Why a Lawn Mower Turns Over But Won’t Start: 9 Causes

Your mower just won’t start, which is frustrating. When should I get a new mower? Use the information below to troubleshoot the issue and attempt to resolve it before taking drastic measures.

When a lawn mower isn’t getting air, spark, or gasoline due to a clogged fuel filter, filthy carburetor, improper choke setting, bad spark plug, plugged fuel filter, clogged fuel line, bad fuel pump, or old gas, it turns over and won’t start.

Before making repairs to your lawn mower, remove the spark plug wire. As detailed in the operator’s manual, adhere to the specific safety considerations for the type of mower you are using.

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Why a Lawn Mower Turns Over But Won’t Start: 9 Causes

On a lawn mower, a stuck choke or an incorrect choke setting

If the choke isn’t engaged when you try to start a cold engine, it will be challenging to do so. The amount of air passing through the carburetor throat is limited by the choke.

This is done to ensure that while the engine is cold, it receives more fuel than air to create a combustion. To ensure that the engine has adequate air to continue running after warming up, the choke lever needs to be moved to the off position.

A heated engine won’t start with the choke engaged, just as a cold engine won’t start without it. To start your lawn mower after it turns over, the choke must be placed correctly.

If the choke is properly adjusted but there are still problems with airflow, examine sure the choke plate is not jammed. To assist with releasing a stuck choke plate, use carburetor cleaning.

Additionally, make sure the choke cable can move easily. To release the links, use a lubricant like Sea Foam Deep Creep or a comparable substance. Choke cable replacement for worn or damaged cables.

Blockage in a lawn mower’s air filter

The air filter may be another airflow obstruction preventing the lawn mower from starting once it turns over. This crucial component is necessary to prevent dirt from getting into the air intake and irreparably harming the engine.

When the air filter isn’t routinely inspected, cleaned, or replaced, dirt and debris can accumulate and hinder the engine from receiving enough air.

I advise replacing the air filter at the beginning of each mowing season and cleaning it multiple times as the season progresses. Naturally, you will need to clean and replace the filter more frequently if you use the mower more frequently than the average homeowner.

The cleaning procedures for popular lawn mower air filters are listed here. You can locate the information in the lawn mower operator’s manual if you’re not sure what kind of filter you have or how to clean it.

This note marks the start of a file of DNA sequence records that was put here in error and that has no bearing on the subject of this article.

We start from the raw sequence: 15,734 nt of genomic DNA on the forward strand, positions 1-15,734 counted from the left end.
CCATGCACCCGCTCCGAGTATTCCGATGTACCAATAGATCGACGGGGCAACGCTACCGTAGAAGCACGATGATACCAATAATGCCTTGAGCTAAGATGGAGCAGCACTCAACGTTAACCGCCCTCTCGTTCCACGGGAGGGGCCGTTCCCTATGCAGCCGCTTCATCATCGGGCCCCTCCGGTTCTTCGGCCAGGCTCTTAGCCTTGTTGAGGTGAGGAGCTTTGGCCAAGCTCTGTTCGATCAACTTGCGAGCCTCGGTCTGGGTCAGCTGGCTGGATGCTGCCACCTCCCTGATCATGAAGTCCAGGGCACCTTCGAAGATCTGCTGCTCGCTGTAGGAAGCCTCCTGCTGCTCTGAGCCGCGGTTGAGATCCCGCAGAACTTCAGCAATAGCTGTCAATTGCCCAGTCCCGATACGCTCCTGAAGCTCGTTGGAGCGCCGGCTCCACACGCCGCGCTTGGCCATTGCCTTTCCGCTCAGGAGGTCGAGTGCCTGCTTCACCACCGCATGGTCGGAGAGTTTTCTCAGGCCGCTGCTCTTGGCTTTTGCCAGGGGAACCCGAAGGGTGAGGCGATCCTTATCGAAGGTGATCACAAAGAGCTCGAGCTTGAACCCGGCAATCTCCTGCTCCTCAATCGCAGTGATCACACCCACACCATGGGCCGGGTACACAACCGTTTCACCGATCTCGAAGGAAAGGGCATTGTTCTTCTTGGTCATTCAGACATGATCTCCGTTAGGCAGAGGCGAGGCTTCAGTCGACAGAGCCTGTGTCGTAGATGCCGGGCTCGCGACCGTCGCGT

In Guide to Lawn Mower Air Filters: Differences & How to Clean Them, you may learn more about air filters.

How to Clean the Air Filter on a Push Mower

Exercise caution when working close to the engine because it can get hot.

  • To stop the engine from starting, turn off the engine and remove the spark plug boot.
  • Remove the thumb screw that typically holds the engine shroud in place.
  • Be careful not to knock any dirt into the intake as you remove the filter. Use a dry towel to wipe away any remaining dirt from the air filter housing.
  • How to Clean a Paper Filter To remove the dirt from the filter, tap it. Place the filter in front of the light. You must change the filter if you notice any portions of it where light does not pass through or if it appears to be damaged.
  • How to Clean a Foam Filter Use dish soap and water to clean the filter. Excess water should be squeezed out of the filter before laying it flat in the sun to dry. Once the filter has dried, lightly grease it with filter oil so that it doesn’t drip with oil. You should change the sponge filter if it is severely dusty or torn.
  • If your mower uses a foam pre-cleaner, it needs to be replaced if it becomes damaged, overly unclean, or dries out and becomes brittle. The pre-cleaner can be washed in warm soapy water, then laid flat in the sun to dry.
  • Change the pre-cleaner and air filter (if your engine uses a pre-cleaner).
  • Put the engine shroud back on.

How to Clean the Paper Air Filter on a Lawn Mower

Exercise caution when working close to the engine because it can get hot.

  • To stop the engine from starting, turn off the engine and remove the spark plug boot.
  • The engine shroud, which is often a cap secured with a few clips or nuts, should be removed.
  • Be careful not to knock any dirt into the intake as you remove the filter. Use a dry towel to wipe away any remaining dirt from the air filter housing. To blow out your air filter, avoid using an air compressor.
  • To remove the dirt from the filter, tap it. Place the filter in front of the light. You must change your air filter if you notice any sections of the filter where light does not pass through, if the filter is damaged, or if it is too dusty.

a lawn mower’s filthy spark plug

Make use of a 3/4″ or 5/8″ socket wrench to remove the spark plug. The size you require depends on the type of engine your lawn mower has. Look at the plug’s condition.

An intermittent or absence of spark, which is necessary for the engine to start and run, might be brought on by a spark plug that is broken or extremely unclean. Search for a burnt electrode, cracked porcelain, or a dark-colored tip when inspecting the spark plug.

Install a new spark plug if any of these conditions are present. Use a wire brush to clean the plug if it’s clean but still in good shape.